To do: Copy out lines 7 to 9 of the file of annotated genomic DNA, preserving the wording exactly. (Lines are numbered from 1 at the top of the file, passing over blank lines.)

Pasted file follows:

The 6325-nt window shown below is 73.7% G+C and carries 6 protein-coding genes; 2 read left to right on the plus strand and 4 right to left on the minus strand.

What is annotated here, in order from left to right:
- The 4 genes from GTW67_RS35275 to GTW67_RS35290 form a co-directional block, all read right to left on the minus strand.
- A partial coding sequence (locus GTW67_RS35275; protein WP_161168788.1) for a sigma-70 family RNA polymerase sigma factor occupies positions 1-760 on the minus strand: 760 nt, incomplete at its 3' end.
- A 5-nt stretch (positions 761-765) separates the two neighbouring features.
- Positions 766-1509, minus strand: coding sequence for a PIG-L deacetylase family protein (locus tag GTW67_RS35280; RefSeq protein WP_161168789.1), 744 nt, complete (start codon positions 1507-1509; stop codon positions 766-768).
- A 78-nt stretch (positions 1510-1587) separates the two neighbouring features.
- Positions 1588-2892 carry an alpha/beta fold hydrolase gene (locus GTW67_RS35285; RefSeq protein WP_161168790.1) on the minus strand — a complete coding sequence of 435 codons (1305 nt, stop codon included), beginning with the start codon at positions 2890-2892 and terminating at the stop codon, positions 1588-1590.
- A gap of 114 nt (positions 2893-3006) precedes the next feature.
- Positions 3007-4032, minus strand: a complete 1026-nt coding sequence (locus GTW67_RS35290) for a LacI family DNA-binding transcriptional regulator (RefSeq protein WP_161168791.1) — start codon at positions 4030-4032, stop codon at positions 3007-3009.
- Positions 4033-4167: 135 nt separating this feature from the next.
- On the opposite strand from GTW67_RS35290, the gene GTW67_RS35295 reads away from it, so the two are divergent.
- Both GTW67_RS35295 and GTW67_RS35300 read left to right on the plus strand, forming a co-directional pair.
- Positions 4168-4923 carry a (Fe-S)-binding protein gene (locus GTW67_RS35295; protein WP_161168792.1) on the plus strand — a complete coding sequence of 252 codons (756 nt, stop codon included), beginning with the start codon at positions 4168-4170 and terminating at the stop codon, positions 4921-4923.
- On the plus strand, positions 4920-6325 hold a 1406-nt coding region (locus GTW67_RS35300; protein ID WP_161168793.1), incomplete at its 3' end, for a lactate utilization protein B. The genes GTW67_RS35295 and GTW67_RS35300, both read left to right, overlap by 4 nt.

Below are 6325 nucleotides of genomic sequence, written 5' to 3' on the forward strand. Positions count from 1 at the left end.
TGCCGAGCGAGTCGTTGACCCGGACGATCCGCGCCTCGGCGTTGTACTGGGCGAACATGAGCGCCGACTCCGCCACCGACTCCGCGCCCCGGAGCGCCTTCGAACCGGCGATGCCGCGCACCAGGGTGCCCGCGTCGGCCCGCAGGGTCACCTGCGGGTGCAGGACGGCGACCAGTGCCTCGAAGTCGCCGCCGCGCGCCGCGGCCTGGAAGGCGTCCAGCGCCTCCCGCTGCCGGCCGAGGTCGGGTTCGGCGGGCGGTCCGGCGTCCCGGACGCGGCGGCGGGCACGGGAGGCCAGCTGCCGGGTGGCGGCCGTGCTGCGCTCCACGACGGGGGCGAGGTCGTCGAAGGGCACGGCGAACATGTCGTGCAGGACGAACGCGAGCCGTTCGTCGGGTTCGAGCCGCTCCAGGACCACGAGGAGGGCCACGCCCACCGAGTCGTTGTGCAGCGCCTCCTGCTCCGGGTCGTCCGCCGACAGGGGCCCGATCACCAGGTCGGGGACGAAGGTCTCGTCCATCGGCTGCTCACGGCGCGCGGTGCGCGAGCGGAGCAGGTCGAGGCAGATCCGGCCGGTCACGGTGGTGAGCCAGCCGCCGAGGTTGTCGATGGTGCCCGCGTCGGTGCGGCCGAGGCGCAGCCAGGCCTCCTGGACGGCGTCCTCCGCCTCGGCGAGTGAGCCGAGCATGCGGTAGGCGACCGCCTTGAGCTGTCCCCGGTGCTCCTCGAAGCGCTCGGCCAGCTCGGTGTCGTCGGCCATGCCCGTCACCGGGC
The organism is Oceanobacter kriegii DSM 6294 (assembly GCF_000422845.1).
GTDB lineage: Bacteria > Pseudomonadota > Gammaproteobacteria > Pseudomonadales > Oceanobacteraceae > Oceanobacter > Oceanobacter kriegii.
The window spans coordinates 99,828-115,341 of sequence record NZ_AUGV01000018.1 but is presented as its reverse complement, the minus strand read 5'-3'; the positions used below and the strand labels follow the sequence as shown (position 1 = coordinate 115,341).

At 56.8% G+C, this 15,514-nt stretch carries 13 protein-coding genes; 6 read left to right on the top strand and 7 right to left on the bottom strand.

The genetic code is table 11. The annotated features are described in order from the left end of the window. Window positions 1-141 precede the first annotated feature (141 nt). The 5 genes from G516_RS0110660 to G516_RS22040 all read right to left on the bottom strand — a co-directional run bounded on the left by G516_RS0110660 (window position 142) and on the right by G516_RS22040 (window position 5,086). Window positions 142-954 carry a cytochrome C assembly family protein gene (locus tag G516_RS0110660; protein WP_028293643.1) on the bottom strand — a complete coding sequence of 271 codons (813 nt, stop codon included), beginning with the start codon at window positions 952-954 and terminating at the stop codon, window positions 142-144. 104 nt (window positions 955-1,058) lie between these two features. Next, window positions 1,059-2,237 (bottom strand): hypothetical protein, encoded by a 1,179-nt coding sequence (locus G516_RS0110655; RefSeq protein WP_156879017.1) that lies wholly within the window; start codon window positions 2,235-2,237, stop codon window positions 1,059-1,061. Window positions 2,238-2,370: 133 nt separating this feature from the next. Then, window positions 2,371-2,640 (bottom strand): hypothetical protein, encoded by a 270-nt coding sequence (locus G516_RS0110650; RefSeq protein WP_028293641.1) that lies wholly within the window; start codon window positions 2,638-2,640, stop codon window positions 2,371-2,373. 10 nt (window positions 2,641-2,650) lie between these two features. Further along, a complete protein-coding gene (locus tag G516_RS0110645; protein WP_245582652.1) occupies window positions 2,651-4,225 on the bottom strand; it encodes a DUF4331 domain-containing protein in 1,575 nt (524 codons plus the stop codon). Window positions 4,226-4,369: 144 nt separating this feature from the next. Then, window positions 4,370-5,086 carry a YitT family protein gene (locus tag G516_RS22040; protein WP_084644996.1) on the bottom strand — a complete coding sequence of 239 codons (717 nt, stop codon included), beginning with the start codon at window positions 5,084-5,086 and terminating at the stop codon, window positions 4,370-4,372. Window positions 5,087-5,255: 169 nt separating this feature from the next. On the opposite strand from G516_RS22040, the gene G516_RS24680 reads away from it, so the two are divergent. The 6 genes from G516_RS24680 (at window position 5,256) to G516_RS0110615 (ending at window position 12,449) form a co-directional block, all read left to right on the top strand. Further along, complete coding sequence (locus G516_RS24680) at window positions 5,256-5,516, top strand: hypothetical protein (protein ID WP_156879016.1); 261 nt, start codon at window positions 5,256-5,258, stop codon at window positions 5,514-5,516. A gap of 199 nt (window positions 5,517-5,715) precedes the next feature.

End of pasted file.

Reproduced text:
- A 78-nt stretch (positions 1510-1587) separates the two neighbouring features.
- Positions 1588-2892 carry an alpha/beta fold hydrolase gene (locus GTW67_RS35285; RefSeq protein WP_161168790.1) on the minus strand — a complete coding sequence of 435 codons (1305 nt, stop codon included), beginning with the start codon at positions 2890-2892 and terminating at the stop codon, positions 1588-1590.
- A gap of 114 nt (positions 2893-3006) precedes the next feature.